Texans experiencing homelessness will receive millions of dollars in grant money from the Trump administration, the Department of Housing and Urban Development announced Thursday.
HUD Secretary Ben Carson made the announcement in a conference call with reporters, in which the department said it would commit a record $2 billion to help “tens of thousands of our most vulnerable neighbors” in the United States.
The recipients are thousands of homeless assistance programs across the nation, Carson said, as he challenged state and local partners to “support their highest-performing local programs.”
Texas groups will receive $88,239,025, distributed to 205 organizations. That is up $2 million from 2017, and 10 fewer organizations.
Texas Homeless Network president and CEO, Eric Samuels, said Texas “can really do a lot to move the dial nationally” through local and regional programs.
Darryl Brandenberg lived on the streets for more than five years. In October, with help from a program designed to assist people experiencing homelessness, he moved into a trailer in a community village in Central Texas.
He said he’s grateful to be in the position he is in, with an income, and a roof over his head, but not all who live the lifestyle he knows so well are able to get into the same position.
“Some people have been homeless for such a long time that’s all they know, they may need some sort of counseling or money management or learn how to take care of themselves every day,” Brandenberg stated.
Even though Brandenberg has found a home, advocates expect to see a higher homeless population in the state when an annual count is conducted at the end of January.
At the time of the last count, the agency counted 23,695 people experiencing homelessness. That is a slight uptick from the year before, when the homeless population in Texas was at its lowest point since 2012.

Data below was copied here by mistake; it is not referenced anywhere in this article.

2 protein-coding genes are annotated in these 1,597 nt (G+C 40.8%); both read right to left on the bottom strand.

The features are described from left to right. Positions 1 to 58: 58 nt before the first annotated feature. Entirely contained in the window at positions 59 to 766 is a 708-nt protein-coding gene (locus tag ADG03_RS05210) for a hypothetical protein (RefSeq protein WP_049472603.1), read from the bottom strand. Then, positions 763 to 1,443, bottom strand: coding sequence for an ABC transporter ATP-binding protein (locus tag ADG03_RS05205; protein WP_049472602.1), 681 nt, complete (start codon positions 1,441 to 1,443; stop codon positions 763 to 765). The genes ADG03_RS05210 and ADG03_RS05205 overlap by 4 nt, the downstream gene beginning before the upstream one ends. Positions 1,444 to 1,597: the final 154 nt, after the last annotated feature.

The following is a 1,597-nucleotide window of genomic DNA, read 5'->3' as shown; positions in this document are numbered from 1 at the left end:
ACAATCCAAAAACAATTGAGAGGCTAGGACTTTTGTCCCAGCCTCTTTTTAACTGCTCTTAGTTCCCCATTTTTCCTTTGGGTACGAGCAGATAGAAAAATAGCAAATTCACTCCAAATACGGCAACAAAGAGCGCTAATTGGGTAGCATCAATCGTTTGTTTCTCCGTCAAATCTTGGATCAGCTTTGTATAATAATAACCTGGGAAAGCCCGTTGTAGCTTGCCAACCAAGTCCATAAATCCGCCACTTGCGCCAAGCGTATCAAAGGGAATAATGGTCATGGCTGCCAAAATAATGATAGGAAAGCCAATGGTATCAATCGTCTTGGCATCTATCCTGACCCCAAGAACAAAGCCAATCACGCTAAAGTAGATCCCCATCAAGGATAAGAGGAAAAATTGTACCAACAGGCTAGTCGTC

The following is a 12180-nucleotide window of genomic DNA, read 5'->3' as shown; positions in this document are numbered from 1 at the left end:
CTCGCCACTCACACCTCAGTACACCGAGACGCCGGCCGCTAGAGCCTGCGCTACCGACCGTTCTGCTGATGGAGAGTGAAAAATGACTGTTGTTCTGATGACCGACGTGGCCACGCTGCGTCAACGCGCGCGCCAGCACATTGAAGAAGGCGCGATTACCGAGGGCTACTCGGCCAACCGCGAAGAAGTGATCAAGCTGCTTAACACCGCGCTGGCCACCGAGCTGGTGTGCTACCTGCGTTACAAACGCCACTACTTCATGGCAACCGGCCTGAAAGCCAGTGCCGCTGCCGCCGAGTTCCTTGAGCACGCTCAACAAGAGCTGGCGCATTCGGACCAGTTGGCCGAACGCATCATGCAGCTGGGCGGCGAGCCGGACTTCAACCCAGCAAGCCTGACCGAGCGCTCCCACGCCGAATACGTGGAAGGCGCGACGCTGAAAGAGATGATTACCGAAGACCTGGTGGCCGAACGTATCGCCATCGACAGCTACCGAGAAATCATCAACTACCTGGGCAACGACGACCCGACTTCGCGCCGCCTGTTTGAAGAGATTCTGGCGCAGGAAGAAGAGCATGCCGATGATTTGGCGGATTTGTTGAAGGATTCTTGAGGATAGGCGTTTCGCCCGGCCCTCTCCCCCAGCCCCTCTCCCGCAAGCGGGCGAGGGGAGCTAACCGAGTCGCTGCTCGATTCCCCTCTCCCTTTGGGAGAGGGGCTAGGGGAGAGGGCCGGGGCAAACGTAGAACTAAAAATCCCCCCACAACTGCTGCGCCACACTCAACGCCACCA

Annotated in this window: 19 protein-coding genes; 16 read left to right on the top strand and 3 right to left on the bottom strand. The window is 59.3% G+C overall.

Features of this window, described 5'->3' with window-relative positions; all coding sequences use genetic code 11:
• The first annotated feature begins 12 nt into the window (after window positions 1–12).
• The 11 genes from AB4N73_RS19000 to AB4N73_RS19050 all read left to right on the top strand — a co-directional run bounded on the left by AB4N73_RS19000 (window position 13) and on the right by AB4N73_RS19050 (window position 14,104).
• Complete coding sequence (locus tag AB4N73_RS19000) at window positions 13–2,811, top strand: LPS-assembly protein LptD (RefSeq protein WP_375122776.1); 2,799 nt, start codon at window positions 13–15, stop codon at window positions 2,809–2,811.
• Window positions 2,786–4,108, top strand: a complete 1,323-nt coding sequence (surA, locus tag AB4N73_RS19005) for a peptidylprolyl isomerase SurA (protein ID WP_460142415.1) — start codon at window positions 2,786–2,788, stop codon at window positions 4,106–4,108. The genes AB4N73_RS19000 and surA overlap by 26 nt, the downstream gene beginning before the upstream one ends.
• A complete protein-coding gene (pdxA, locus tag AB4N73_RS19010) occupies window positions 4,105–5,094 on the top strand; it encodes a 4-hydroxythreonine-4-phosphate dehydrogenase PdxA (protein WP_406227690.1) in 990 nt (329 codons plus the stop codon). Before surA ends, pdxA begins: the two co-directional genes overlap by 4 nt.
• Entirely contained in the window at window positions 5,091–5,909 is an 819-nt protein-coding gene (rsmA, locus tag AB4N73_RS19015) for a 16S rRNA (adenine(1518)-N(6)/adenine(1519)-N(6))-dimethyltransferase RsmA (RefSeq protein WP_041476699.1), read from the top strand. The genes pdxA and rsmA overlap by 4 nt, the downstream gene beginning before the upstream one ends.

“This year when we conduct the point in time census we realize it will be much different from years past because of the number of evacuees from Harvey,” Samuels added. “We still have 10,000 people that we know of that are in hotels across the state, that still don’t have stable housing to go back to.”
The grant money comes in addition to $5.2 billion appropriated from the federal government for disaster funding after Harvey, according to Neal Rackleff, Assistant Secretary for Community Planning and Development in HUD. Rackleff said there are “more resources in Texas than they have ever had before,” explaining that the government is “working closely with Texas officials” to alleviate effects from Harvey.
One expert said the money provided through HUD’s Continuum of Care program which is the source of the grant funding, is “essential to ending homelessness” in Texas and the nation.
“Supportive housing reduces expensive hospitalization and jail time, which saves taxpayers money,” said Ann Howard, executive director of Ending Community Homelessness Coalition, Inc (ECHO), based in Austin. “So, these grants are a double win!”
Howard was in charge of coordinating the application process for the Central Texas region.
“I’m breathing a sigh of relief that ECHO’s leadership paid off as evident in Washington renewing 100 percent of grants to Austin non-profits,” Howard said, mentioning that local supportive housing programs have a 93 percent success rate at helping people secure and maintain housing.
In his announcement, Carson, a doctor, emphasized the health aspect of curbing homelessness.
“Stable housing is critically important to health,” he explained, saying that step one is getting people off the street before focusing on longer-term problems. He said housing a person experiencing homelessness is “cheaper than not housing them.”
“We must learn to be pragmatic and compassionate at the same time,” Carson explained.
Brandenberg said people have to mentally buy-in.
“You have to want to get out of your situation, you’ve got to follow through, and that’s the biggest problem—following through,” he said.